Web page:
Techniques that put natural evolution on fast-forward to build new proteins in the lab have earned three scientists this year’s Nobel Prize in chemistry.
Frances Arnold of Caltech won for her method of creating customized enzymes for biofuels, environmentally friendly detergents and other products. She becomes the fifth woman to win the Nobel Prize in chemistry since it was first awarded in 1901. Gregory Winter of the University of Cambridge and George Smith of the University of Missouri in Columbia were recognized for their development and use of a technique called phage display. This molecule-manufacturing process can generate biomolecules for new drugs.
The trio will share the 9-million-Swedish-kronor prize (about $1 million), with Arnold getting half and Winter and Smith splitting the other half.
“Wow, well-deserved!” says Paul Dalby, a biochemical engineer at University College London. “Protein engineering as a field is absolutely founded upon their work.”
In the 1990s, Arnold wanted to make an enzyme that would break down a milk protein called casein in an organic liquid, rather than in water. Instead of trying to manually sculpt the chemical building blocks of that enzyme, subtilisin E, to give it the right properties, she opted for a more hands-off approach.
Arnold’s insight “was to recognize that the most amazing molecules in the world weren’t created by chemists, but rather by the biological world,” says Jesse Bloom, a microbiologist at the Fred Hutchinson Cancer Research Center in Seattle. “Biology didn’t make these chemicals using the methods we might learn in an organic chemistry class — rather, it worked by evolution.”
Arnold first made many copies of the original enzyme, each with a different set of genetic mutations. She then inserted the genes for those enzymes into bacteria. These bacteria served as living factories, churning out many copies of each enzyme variant. Arnold picked out the version that did the best job breaking down casein in an organic solvent and repeated the mutation process, starting with that enzyme.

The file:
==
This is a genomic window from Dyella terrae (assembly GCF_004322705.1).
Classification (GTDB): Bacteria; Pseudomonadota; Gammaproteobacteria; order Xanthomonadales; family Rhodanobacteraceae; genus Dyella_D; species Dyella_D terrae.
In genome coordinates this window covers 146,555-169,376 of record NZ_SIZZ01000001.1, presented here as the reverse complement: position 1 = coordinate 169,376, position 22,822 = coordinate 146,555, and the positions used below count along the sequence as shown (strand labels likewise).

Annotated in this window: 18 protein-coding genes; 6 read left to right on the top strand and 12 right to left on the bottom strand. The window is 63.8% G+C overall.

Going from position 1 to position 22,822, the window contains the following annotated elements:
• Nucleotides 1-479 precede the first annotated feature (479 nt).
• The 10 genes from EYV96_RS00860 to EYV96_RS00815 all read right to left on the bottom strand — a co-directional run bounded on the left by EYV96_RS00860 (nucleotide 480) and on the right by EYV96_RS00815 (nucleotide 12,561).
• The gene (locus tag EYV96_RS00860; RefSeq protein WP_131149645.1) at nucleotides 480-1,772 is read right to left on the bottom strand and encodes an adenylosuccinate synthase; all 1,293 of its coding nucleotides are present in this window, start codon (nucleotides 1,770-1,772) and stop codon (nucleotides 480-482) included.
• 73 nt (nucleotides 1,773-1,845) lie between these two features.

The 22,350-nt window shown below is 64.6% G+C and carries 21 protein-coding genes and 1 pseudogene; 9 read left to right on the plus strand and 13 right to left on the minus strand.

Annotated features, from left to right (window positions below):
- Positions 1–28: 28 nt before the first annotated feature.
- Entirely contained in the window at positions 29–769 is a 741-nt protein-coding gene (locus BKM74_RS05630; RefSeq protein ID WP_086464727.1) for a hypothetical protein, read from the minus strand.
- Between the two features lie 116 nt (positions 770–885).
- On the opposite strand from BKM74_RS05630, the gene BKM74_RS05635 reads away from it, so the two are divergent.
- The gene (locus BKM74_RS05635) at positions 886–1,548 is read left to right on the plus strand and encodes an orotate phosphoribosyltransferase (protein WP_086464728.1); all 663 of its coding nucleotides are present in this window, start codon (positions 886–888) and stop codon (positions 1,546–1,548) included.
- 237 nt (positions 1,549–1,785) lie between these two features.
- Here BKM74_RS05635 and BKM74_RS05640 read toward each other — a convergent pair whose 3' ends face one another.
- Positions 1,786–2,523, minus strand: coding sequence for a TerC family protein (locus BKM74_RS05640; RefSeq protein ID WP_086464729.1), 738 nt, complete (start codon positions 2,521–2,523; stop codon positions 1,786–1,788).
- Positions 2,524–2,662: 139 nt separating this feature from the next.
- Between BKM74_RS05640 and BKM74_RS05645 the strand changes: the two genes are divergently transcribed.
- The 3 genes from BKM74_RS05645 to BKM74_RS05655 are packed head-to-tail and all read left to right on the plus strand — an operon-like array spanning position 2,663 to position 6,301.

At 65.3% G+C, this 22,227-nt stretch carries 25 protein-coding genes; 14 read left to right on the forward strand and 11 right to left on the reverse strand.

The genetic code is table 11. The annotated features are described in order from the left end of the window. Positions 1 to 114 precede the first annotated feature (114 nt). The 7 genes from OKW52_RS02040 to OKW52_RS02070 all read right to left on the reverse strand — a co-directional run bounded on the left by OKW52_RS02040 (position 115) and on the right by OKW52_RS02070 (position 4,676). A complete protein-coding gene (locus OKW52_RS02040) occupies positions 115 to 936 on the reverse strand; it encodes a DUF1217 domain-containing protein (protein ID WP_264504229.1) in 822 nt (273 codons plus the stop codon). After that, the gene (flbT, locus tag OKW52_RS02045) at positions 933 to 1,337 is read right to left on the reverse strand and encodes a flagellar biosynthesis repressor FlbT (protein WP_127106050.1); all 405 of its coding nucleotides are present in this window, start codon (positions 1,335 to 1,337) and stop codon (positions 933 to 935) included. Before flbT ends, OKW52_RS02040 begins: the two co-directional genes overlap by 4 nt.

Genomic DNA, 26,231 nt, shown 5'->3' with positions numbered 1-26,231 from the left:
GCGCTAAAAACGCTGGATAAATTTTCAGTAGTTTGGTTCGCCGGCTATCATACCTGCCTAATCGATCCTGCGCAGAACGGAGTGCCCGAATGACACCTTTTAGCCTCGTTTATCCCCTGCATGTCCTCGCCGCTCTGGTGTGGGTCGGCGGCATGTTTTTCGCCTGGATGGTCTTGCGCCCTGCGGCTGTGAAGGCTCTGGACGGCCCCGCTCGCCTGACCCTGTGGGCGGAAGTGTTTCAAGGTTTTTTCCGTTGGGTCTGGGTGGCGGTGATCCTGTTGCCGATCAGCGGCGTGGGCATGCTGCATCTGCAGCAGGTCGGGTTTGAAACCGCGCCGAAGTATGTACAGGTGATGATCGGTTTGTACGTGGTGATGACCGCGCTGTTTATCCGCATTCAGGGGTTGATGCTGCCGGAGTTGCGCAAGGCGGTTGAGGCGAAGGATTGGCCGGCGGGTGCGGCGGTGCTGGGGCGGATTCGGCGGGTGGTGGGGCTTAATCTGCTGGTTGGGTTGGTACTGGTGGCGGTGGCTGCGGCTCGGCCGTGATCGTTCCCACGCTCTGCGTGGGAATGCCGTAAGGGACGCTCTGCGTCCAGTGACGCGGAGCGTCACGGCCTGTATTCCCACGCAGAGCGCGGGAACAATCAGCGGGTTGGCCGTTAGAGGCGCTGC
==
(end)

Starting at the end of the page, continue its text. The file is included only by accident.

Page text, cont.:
After several rounds of mutating genes and choosing only the best enzyme to advance to the next round, Arnold was left with an extremely efficient custom-made enzyme. This enzyme-tailoring technique, known as directed evolution, allows scientists to fine-tune proteins the same way nature does, but thousands of times faster. Researchers have used directed evolution to create enzymes that jump-start chemical reactions for creating new drugs and eco-friendly biofuels. Arnold’s lab has also used directed evolution to create enzymes that help forge chemical connections not found in nature, such as bonds between carbon and silicon atoms (SN: 12/24/16, p. 11).
The other half of the Nobel Prize honors work on a molecule-making procedure known as phage display. The primary tool for this process is a type of virus known as a bacteriophage — a simple microbe made of genetic material enclosed in a protein package.